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Threads - Let's use a simple 2-layer view (GUI, application logic).

The application logic work should be done in a separate Python thread. For Asynchronous events that need to propagate up to the GUI layer, use wx's event system to post custom events. Posting wx events is thread safe so you could conceivably do it from multiple contexts.

Working in the other direction (GUI input events triggering application logic), I have found it best to home-roll a custom event system. Use the Queue module to have a thread-safe way of pushing and popping event objects. Then, for every synchronous member function, pair it with an async version that pushes the sync function object and the parameters onto the event queue.

This works particularly well if only a single application logic-level operation can be performed at a time. The benefit of this model is that synchronization is simple - each synchronous function works within it's own context sequentially from start to end without worry of pre-emption or hand-coded yielding. You will not need locks to protect your critical sections. At the end of the function, post an event to the GUI layer indicating that the operation is complete.

You could scale this to allow multiple application-level threads to exist, but the usual concerns with synchronization will re-appear.

edit - Forgot to mention the beauty of this is that it is possible to completely decouple the application logic from the GUI code. The modularity helps if you ever decide to use a different framework or use provide a command-line version of the app. To do this, you will need an intermediate event dispatcher (application level -> GUI) that is implemented by the GUI layer.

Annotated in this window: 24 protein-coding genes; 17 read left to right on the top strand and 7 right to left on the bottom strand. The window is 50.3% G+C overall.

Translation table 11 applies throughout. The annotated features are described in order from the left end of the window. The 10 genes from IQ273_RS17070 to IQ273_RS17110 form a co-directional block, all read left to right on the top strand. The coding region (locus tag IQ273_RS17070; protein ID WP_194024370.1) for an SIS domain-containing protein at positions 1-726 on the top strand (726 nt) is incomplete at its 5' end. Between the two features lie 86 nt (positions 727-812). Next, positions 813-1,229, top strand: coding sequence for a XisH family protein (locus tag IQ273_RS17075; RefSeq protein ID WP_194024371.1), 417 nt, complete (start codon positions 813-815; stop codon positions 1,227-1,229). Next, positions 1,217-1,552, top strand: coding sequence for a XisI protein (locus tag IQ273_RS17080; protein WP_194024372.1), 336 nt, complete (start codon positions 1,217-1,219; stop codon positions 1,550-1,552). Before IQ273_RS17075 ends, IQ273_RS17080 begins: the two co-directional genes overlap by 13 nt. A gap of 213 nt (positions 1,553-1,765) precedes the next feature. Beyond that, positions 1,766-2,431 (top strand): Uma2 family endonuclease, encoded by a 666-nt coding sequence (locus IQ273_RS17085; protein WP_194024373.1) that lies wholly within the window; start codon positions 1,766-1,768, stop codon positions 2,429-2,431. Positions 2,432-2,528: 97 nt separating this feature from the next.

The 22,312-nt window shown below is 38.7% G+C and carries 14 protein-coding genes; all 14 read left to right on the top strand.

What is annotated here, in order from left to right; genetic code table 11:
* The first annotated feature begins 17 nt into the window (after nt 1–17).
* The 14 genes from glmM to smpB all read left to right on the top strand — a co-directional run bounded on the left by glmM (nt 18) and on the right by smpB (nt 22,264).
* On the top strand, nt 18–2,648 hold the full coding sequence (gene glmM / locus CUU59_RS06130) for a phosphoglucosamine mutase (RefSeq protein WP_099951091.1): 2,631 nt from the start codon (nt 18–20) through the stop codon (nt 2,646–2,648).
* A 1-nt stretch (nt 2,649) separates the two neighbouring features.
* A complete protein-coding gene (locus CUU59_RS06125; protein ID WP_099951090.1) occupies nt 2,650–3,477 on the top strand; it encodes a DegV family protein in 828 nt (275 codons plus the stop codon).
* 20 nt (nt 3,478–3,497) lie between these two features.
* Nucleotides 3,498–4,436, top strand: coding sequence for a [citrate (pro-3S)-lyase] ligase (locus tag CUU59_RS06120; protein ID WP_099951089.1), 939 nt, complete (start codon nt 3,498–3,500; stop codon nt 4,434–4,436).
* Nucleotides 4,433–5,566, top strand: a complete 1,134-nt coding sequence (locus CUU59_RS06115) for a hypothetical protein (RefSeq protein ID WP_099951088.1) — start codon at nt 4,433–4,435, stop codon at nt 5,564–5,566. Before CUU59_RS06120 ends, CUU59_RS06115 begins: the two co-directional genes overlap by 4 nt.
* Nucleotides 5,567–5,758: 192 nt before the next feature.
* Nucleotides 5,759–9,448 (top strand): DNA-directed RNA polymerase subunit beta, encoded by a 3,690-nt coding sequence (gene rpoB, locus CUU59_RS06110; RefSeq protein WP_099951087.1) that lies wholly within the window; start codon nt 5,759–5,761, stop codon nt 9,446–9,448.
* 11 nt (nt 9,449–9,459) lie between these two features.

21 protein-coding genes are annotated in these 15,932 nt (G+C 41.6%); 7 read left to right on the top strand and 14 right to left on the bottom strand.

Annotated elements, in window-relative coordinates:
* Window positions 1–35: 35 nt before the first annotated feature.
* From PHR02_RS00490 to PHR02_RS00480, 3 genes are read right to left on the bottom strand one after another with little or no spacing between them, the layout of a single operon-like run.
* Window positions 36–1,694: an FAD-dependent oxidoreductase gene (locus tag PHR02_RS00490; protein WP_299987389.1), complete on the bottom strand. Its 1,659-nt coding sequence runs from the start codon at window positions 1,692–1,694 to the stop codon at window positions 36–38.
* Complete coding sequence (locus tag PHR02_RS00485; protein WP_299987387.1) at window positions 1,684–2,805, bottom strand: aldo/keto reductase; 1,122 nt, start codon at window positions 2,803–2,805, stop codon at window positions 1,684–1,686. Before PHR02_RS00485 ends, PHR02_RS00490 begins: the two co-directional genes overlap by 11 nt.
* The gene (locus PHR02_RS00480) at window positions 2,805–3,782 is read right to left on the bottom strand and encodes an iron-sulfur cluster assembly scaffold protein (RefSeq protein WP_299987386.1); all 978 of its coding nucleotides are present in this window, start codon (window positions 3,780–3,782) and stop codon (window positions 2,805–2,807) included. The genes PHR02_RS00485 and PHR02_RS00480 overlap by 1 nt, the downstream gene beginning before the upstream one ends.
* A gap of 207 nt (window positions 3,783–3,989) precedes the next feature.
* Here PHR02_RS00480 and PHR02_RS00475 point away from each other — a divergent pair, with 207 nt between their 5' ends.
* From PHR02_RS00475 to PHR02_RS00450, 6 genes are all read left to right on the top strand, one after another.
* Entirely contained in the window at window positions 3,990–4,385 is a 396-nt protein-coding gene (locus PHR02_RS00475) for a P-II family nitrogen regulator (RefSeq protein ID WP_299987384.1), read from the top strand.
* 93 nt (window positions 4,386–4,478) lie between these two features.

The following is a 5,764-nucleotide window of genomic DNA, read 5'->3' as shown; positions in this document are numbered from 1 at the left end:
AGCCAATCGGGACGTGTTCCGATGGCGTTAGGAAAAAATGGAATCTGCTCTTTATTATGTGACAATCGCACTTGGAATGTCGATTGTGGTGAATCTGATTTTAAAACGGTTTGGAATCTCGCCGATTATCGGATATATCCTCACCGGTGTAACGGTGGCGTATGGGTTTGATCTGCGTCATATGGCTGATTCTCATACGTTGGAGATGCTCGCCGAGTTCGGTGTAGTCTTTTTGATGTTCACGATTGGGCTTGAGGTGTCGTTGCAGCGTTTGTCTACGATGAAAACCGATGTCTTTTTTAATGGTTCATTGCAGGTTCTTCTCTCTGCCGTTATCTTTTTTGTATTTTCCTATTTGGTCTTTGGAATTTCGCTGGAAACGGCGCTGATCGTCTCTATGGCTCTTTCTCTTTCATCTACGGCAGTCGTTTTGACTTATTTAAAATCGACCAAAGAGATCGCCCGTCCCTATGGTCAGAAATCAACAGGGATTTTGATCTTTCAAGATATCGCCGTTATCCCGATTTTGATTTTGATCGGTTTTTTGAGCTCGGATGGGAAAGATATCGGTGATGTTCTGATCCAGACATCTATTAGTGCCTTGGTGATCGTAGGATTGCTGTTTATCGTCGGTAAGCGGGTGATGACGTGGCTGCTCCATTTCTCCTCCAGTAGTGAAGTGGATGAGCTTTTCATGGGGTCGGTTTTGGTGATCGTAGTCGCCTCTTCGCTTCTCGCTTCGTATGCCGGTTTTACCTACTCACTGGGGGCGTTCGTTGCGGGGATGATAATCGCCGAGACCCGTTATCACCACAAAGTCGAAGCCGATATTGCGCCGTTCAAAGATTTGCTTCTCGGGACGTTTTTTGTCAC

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Working with Qt/C++ for Win32.

We divide the major work units into different processes. The GUI runs as a separate process and is able to command/receive data from the "worker" processes as needed. Works nicely in todays multi-core world.

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This answer doesn't apply to the OP's question regarding Python, but is more of a meta-response.

The easy way is threads. However, not every platform has pre-emptive threading (e.g. BREW, some other embedded systems) If possibly, simply chunk the work and do it in the IDLE event handler.

Another problem with using threads in BREW is that it doesn't clean up C++ stack objects, so it's way too easy to leak memory if you simply kill the thread.

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I use threads so the GUI's main event loop never blocks.

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For some types of operations, using separate processes makes a lot of sense. Back in the day, spawning a process incurred a lot of overhead. With modern hardware this overhead is hardly even a blip on the screen. This is especially true if you're spawning a long running process.

One (arguable) advantage is that it's a simpler conceptual model than threads that might lead to more maintainable code. It can also make your code easier to test, as you can write test scripts that exercise these external processes without having to involve the GUI. Some might even argue that is the primary advantage.

In the case of some code I once worked on, switching from threads to separate processes led to a net reduction of over 5000 lines of code while at the same time making the GUI more responsive, the code easier to maintain and test, all while improving the total overall performance.

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In what way are processes simpler conceptually than threads ? Exchanging data between threads is much simpler than between processes, for example. –  Eli Bendersky Sep 29 '08 at 18:32
    
And that's exactly why processes are simpler; no shared data. Doing threaded programming correctly (locking, avoiding race conditions, etc) is a Hard Problem, and if you think it's simple You're Doing It Wrong. –  Carl Meyer Sep 29 '08 at 19:25
    
Well, if you have no shared data, there are no problems with threads either. But sometimes you must have shared data, and it is difficult to achieve effectively with processes. –  Eli Bendersky Sep 29 '08 at 20:28